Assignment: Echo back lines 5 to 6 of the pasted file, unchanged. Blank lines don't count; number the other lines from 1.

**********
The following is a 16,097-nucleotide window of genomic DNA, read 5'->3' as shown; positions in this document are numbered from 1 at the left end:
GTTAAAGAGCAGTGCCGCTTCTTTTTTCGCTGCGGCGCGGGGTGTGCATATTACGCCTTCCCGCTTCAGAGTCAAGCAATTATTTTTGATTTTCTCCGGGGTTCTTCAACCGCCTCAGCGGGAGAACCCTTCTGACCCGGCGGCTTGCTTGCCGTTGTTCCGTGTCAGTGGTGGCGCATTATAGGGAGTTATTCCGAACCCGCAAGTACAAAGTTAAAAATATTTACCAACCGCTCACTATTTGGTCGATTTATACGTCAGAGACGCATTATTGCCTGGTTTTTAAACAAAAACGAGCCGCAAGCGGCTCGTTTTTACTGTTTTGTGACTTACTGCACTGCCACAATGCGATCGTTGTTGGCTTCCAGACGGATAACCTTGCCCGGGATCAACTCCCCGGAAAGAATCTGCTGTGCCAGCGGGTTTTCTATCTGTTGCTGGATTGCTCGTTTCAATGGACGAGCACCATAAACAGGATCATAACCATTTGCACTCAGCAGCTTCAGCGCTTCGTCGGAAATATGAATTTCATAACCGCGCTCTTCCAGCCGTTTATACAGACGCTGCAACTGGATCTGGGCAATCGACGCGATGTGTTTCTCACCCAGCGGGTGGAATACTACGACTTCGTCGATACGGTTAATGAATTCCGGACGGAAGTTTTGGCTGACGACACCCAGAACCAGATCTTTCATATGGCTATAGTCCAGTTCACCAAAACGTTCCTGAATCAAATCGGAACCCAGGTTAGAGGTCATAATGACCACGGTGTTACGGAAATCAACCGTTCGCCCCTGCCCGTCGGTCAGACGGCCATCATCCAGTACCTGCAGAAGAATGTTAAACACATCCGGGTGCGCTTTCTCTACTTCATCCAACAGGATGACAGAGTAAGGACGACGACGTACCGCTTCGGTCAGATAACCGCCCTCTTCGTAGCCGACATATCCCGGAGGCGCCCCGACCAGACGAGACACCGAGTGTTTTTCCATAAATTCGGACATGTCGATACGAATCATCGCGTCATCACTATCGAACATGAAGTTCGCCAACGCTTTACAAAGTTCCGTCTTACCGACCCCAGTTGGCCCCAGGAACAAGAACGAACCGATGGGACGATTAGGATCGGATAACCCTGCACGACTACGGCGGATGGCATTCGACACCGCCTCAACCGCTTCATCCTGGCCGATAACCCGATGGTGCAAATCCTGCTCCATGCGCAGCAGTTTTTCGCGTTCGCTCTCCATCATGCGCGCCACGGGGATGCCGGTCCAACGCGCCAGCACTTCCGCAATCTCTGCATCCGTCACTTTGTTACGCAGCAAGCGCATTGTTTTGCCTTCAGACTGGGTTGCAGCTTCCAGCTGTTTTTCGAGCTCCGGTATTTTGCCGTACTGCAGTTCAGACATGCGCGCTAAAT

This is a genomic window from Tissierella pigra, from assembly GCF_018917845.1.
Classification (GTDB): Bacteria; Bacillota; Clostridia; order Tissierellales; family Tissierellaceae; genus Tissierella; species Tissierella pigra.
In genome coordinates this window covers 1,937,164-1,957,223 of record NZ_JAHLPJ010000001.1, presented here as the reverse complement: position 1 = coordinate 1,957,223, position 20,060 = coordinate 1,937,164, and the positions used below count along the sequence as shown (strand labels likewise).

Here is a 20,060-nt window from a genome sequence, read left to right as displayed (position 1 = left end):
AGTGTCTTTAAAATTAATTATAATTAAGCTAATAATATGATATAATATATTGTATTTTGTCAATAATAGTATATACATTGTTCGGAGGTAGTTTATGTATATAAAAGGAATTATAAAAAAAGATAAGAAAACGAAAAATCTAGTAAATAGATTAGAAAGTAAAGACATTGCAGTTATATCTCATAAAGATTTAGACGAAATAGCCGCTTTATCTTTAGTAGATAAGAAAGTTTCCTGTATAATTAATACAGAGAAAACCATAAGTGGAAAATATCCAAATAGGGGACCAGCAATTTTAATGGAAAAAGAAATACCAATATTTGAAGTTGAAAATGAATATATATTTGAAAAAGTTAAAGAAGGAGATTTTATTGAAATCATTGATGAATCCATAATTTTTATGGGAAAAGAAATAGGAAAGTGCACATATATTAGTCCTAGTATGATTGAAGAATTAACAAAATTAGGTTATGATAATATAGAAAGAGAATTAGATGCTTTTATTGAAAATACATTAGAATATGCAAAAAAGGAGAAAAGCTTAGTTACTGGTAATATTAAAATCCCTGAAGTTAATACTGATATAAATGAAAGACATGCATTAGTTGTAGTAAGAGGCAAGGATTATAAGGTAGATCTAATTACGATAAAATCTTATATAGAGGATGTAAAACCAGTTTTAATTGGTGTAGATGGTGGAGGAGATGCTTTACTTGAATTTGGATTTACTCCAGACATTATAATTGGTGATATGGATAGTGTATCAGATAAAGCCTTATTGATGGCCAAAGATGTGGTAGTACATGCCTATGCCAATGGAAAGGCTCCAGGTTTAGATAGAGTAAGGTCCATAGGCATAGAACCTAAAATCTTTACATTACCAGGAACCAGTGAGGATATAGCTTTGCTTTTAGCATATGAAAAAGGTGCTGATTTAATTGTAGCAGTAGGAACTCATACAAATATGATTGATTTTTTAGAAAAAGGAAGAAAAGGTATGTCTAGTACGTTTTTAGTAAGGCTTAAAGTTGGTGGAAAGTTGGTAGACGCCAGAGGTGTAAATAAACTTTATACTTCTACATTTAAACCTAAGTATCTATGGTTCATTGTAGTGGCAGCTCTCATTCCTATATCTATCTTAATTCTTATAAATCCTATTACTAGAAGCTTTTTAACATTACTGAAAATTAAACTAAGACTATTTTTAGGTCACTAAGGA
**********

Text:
In genome coordinates this window covers 1,937,164-1,957,223 of record NZ_JAHLPJ010000001.1, presented here as the reverse complement: position 1 = coordinate 1,957,223, position 20,060 = coordinate 1,937,164, and the positions used below count along the sequence as shown (strand labels likewise).

Here is a 20,060-nt window from a genome sequence, read left to right as displayed (position 1 = left end):